It is always good to hear Chief Executive Ho Iat Seng assuring the public that the rule of law is a core value in Macau and that the government is committed to providing the city with better rule of law.
That same day Ho had attended the festivities for the 40th anniversary of the establishment of the Shenzhen Special Economic Zone (SEZ) together with President Xi Jinping and Hong Kong CE Carrie Lam but still found time to come and make his first inaugural speech for 2020/2021 Judicial Year opening.
The CE highlighted that the government would resolutely maintain judicial independence, firmly defend judicial justice and actively cooperate with judicial organizations to earnestly implement judicial organs’ judgments.
The last years have seen the region’s top courts make decisions that pass an image to the public that political considerations and sensibilities have more weight than the letter of the law, so it is at least assuring to see the of head of government committing himself to the legal framework and Basic Law that has well served the city for some 21 years.
In that same event, we saw Jorge Neto Valente, President of Macau Lawyers Association (AAM), declared that an in-depth debate on justice reform in the courts was “essential and urgent” but in the sense of reducing the “opacity” of local legal institutions so that local residents can feel that court decisions do not suffer from political interference.
It is then more peculiar to see the Court of Final Appeal (TUI) President Sam Hou Fai call in his official speech for the rethinking of the local Portuguese-style legal system.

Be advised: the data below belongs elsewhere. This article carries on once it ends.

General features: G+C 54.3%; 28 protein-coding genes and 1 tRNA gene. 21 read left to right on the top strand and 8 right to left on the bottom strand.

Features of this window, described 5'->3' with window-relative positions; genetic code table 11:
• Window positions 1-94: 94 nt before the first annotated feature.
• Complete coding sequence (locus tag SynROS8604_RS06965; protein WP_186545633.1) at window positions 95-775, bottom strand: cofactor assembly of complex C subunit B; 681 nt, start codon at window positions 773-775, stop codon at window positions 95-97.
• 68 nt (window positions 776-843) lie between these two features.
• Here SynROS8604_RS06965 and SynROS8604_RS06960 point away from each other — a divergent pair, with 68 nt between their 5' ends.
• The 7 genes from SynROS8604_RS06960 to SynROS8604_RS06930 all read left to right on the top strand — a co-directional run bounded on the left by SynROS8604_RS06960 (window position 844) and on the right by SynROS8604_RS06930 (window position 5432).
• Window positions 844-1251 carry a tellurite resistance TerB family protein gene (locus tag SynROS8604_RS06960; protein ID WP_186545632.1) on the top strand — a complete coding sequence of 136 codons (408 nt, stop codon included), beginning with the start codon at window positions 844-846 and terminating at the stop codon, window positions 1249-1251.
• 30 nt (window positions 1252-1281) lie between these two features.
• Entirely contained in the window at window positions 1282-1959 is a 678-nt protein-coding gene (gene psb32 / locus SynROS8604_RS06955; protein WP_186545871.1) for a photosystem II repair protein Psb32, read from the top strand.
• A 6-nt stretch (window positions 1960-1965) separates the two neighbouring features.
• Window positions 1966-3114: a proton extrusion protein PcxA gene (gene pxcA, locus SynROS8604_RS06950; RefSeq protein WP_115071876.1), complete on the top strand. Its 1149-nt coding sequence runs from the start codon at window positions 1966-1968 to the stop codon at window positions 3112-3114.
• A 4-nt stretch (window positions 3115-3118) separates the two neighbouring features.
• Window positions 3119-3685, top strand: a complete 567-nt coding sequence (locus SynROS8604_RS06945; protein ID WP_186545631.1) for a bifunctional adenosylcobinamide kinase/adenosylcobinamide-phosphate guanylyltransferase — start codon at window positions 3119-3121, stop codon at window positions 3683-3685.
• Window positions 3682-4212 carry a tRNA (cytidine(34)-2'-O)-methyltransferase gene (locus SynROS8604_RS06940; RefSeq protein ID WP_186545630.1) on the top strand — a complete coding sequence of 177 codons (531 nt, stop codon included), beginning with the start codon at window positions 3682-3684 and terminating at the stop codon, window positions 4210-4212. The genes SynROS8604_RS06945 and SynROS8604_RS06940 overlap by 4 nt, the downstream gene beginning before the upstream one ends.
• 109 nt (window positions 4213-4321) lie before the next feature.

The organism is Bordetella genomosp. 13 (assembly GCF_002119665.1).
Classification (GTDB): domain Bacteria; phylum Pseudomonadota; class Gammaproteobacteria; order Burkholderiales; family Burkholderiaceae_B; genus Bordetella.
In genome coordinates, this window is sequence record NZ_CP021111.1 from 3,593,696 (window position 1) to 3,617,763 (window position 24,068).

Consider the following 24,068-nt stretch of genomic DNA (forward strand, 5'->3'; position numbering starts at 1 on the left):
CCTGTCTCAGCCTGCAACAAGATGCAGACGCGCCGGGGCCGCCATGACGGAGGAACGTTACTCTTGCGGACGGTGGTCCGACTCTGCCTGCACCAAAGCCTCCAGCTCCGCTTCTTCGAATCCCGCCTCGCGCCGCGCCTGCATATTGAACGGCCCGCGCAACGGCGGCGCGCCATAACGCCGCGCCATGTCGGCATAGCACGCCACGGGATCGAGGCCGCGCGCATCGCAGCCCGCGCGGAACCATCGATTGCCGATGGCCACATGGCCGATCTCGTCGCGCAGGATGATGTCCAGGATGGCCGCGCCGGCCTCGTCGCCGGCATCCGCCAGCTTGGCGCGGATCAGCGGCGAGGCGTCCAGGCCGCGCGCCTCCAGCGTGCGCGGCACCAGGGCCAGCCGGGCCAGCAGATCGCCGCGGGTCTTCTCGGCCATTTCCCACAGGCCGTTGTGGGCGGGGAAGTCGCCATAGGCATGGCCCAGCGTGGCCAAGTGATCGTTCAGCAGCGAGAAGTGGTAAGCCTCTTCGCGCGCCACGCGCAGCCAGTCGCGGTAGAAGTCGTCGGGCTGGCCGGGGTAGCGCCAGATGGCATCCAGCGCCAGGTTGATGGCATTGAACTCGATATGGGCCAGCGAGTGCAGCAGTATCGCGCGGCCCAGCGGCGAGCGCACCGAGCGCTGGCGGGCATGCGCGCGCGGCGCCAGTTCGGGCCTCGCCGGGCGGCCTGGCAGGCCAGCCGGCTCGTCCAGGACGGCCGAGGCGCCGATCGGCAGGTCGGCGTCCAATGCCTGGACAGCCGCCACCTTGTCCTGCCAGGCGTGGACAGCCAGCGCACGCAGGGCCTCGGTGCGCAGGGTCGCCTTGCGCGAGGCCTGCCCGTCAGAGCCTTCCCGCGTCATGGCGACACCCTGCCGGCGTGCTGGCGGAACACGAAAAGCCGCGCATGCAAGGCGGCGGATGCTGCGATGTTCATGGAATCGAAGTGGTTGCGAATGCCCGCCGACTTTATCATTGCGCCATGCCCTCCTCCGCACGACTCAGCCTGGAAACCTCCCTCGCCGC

The top judge argued that Portugal’s ethics, value system, customs, cultural heritage and many other aspects “diverge considerably” from those of the city’s inhabitants and therefore there were challenges in applying it.
At one point he expressed that it is difficult to transfer a legal system from a country with 10 million inhabitants and an area of nearly 100,000 square kilometres to a small jurisdiction like Macau’s that has a population of just about 600,000 with an area of only about 32 square kilometres, to then exemplify this assertion with the difficulty in the issue of recusal.
The close connections within the local community were described as an obstacle when it came to the withdrawal of a judge or prosecutor from a case on the grounds that they are unqualified to perform certain legal duties usually required from them because of a possible conflict of interest or lack of impartiality.
For the TUI judge the implementation of the ‘One Country, Two Systems’ principle in Macau had entered an interim stage and therefore the SAR has to review and analyse the challenges and problems that emerged when implementing the legal system originally from Portugal.
These statements seem to go against the initiatives by local authorities to propose the local legal framework as an important legal arbitration centre between China and Portuguese-speaking countries, and the years of training and development of human resources within the local legal system.
The local legal system is a result of the history and the ingenuity of the people that built up this city and those who devised the ‘One Country, Two Systems’ principle and the Basic Law, and it has served the SAR well.
To now claim that the whole system is inherently flawed because it was allegedly based on incompatible cultural and ethical differences seems an odd statement to make.
No legal system is perfect or immune to reforms, but changes should not be hammered in just for the sake of better integration with the Chinese legal system, especially if the characteristics of the local legal system have and can be greatly useful for the city, the region, and the country.
The local legal system can be based in Portuguese law but it is undoubtedly a Macau product and to argue that it is a wine that should be diluted until it loses all its value – just because – seems counterproductive.
What seems to be a good recipe for a working legal system, irrespective of cultural differences, is to improve the efficiency of courts and institutions, and having balanced decisions firmly grounded on the local law and common sense. And that is true for any place, irrespective of distance and size.